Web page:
iPhone owners must delete six 'predatory' apps that threaten to 'send fake nudes to friends' | The Sun

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IPHONE users have been urged to delete several "predatory" apps.

Popular scam lending apps that prey on desperate users and even threaten to release their nudes are facing a major crackdown.

At least six of the crooked cash apps have been pulled from Apple's official app store in India.

The apps, which used intimidating tactics to punish borrowers and bully them into coughing up repayments, had recently featured on the top 20 list of finance app downloads in the country.

But the predatory lenders then threatened users with fees of up to half the loan value – or in one case, threatened to share intimate photos of the borrower.

According to TechCrunch, one victim alleged: "My friend’s sister used an app named White Kash to take out a loan and now they’ve got access to her contact list.

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"They’re also threatening to send nude pics to her contact list."

The apps, which include Pocket Kash, White Kash, Golden Kash, and OK Rupee, have now been removed from the Apple store in the country, after Indian government officials called for action.

Although they do not appear to be available in the UK app store, experts have warned that other forms of malicious software can easily trick iPhone and Android users.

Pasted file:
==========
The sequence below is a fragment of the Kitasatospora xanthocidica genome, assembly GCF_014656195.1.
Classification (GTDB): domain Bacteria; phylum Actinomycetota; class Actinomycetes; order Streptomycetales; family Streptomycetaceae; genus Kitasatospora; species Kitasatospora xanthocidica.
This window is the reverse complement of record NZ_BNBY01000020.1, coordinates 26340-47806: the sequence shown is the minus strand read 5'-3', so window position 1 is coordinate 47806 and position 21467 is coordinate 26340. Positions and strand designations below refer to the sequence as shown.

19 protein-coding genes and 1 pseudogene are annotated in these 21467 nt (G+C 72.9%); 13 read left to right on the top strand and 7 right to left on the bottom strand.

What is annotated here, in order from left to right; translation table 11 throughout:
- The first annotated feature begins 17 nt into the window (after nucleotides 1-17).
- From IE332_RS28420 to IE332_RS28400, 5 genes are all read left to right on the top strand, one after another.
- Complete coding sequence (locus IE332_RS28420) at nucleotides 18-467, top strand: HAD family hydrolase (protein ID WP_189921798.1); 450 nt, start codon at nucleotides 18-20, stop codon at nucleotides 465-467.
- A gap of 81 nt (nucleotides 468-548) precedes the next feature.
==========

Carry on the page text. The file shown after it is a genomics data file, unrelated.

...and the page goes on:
Some scam apps can even turn your device into an "ad fraud" machine that generates cash for crooks – while slowing your handset down and draining its battery.

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Tech expert Dr Klaus Schenk, security chief at Verimatrix, spoke to The Sun earlier this month about which apps could prove hazardous to your phone – and bank account.

The specialist said: "Malicious actors often employ various tactics to hide malware or spyware within seemingly innocent applications.

"One common approach is to embed malware into "dropper" apps, which can then silently install the harmful code on the user's device.

"Popular app categories that have been known to contain malware include PDF viewers, calculators, converters, games, and QR code readers.

"Another method is repackaging legitimate apps, such as popular messaging apps like WhatsApp, with injected malware, exploiting the trust users place in familiar applications."

Dr Schenk advised reading reviews before downloading a new app and making sure all your downloads are from legitimate app stores.

If you'd rather safeguard your money than lose it when it comes to your tech, check out this hack for saving cash at the Apple store.

And if you're worried a partner, colleague or friend is having a sneaky peruse of your phone when you pop to the loo – here's how to detect a snooper.

Meanwhile, here's a trick for boosting battery life that could totally rejuvenate your iPhone.

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